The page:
Head of the Organising Committee
Sanna Turoma
sanna.turoma [at] helsinki.fi

Conference Coordinator
Kaarina Aitamurto
kaarina.aitamurto [at] helsinki.fi

Conference Secretary
Maarit Elo-Valente
maarit.elo-valente [at] helsinki.fi

Conference Intern
Miikka Piiroinen
miikka.piiroinen [at] helsinki.fi

Conference e-mail:
fcree-aleksconf [at] helsinki.fi


The Aleksanteri Institute

Unioninkatu 33 (P.O. Box 42)
00014 University of Helsinki
phone +358-(0)50-3565 802

aleksanteri [at] helsinki.fi

 

Past Aleksanteri Conferences

Dumitru Minzarari (University of Michigan, USA)

Russia's Strategic Culture and its Hybrid Warfare in CIS Area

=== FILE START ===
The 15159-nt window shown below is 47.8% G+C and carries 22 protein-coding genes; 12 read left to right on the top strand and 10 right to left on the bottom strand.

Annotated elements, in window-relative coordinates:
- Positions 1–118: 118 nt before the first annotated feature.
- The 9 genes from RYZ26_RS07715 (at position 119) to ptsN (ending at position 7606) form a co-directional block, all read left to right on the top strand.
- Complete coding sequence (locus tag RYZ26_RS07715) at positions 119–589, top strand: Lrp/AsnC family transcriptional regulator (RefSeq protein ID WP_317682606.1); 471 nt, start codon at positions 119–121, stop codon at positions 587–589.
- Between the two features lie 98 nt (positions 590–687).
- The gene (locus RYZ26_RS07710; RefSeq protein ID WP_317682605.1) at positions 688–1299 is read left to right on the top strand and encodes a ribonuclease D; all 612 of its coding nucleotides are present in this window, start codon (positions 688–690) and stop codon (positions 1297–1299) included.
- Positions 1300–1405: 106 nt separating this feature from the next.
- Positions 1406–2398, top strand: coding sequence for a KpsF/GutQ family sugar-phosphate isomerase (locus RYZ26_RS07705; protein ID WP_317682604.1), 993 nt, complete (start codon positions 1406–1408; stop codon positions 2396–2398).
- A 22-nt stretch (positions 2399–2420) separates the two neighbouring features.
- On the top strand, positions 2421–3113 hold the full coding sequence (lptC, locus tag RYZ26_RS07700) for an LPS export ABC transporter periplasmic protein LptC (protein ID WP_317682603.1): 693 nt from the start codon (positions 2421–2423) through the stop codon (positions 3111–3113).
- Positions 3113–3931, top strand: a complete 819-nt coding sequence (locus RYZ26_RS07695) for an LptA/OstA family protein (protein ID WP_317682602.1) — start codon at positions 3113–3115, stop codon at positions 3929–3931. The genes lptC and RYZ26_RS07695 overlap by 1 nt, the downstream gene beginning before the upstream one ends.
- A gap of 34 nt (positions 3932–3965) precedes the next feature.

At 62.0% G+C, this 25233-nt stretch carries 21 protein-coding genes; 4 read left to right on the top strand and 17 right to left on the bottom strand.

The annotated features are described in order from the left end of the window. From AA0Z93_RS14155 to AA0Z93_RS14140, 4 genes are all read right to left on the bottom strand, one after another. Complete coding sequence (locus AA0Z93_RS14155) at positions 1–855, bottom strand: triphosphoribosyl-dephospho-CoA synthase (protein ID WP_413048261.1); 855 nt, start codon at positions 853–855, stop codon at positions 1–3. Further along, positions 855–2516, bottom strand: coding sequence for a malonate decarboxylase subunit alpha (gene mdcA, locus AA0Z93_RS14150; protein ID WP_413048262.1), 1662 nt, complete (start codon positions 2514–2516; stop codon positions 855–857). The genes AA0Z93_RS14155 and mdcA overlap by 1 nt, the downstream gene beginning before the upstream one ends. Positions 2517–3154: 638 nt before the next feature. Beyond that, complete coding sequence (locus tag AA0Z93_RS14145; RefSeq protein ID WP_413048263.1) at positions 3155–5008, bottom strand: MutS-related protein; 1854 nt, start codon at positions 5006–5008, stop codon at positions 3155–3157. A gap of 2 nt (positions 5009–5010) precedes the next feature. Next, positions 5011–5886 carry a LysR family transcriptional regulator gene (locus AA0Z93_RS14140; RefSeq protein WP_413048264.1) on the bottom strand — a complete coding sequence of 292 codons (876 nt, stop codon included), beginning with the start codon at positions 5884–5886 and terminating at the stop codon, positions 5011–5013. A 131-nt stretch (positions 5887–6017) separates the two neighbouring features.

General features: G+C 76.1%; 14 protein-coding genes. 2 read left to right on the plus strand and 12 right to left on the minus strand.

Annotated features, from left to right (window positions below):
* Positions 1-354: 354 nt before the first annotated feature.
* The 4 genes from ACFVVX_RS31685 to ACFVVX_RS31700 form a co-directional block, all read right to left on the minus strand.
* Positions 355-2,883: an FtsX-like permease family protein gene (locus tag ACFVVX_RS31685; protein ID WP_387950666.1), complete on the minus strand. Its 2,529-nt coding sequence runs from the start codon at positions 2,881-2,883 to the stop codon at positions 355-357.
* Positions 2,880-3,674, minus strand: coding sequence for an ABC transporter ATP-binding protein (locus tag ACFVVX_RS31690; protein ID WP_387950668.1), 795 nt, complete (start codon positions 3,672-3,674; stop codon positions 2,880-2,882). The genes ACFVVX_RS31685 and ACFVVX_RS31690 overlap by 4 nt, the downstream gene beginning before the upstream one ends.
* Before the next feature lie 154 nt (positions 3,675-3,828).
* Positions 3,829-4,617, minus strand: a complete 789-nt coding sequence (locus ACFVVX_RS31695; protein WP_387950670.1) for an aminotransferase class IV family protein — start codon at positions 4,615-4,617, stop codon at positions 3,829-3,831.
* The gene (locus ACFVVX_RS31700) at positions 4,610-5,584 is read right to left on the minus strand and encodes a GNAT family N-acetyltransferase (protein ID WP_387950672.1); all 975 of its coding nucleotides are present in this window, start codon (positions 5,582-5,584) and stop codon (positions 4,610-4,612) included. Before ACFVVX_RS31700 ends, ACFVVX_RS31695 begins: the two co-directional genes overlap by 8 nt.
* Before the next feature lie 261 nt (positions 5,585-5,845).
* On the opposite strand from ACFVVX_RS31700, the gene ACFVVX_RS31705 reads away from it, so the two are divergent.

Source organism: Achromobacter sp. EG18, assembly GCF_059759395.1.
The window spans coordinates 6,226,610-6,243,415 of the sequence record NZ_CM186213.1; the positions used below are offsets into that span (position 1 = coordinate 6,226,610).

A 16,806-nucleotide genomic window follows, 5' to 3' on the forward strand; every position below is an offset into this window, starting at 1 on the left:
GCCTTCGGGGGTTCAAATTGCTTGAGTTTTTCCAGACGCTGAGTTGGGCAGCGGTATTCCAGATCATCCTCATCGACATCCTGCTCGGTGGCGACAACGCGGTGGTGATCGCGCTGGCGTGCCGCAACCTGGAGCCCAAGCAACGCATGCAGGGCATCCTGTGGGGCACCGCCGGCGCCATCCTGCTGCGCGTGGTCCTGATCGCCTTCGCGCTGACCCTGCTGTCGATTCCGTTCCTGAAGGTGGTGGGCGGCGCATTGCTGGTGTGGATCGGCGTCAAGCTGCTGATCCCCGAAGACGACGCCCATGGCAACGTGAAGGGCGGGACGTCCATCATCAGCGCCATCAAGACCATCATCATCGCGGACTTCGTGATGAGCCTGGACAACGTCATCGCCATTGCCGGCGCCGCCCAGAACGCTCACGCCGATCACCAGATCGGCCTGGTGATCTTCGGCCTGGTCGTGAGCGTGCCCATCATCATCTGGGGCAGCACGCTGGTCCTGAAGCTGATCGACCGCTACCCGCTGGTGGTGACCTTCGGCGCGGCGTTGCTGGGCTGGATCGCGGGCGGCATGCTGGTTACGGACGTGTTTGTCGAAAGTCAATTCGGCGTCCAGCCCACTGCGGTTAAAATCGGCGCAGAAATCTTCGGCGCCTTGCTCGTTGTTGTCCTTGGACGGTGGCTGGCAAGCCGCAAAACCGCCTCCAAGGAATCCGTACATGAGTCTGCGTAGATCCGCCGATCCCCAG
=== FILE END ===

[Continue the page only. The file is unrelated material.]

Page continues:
A story tells that when Joseph Stalin was told about the influence the Pope has, he asked sarcastically how many divisions the latter has got. Military force had historically played a key role in the Russia's foreign policy. However, after the collapse of the USSR there has been very little belief among Western countries that Russia would dare to use unilaterally its military force in operations outside its borders. Neither there has been any strong consideration that Russia would manage to rebuild its military so quickly. What has influenced the Russian strategic culture (how political elites envisage the use of military power) after the collapse of the USSR apart from economic considerations, so that it switched from military passive stance towards active military involvement? The use of "polite people" or "green men" (the reference to Russian special forces deployed under disguise in Crimea), has brought back the discussion about the use of Russia's military forces abroad, even inside the Russian society itself. In responding to this puzzle the paper is going to combine the scholarship on security studies with the research on the transformation of modern Russia's cultural and value-based spaces. In this framework, the paper intends to explore how the Russia's political elites' efforts to politically consolidate its people has lead to the acceptance of the use of force abroad. It will then address the costs of war factor, exploiting the mechanism behind modern warfare, and how social obstacles, such as international laws and customs could increase the cost of using force. Finally, it will conceptually connect all three elements, - the strategic culture, the post-Soviet identity building, and the modern warfare costs, - in order to emphasize why the so-called 'hybrid warfare' has been perceived by the Russian elites as an optimal policy choice in Ukraine.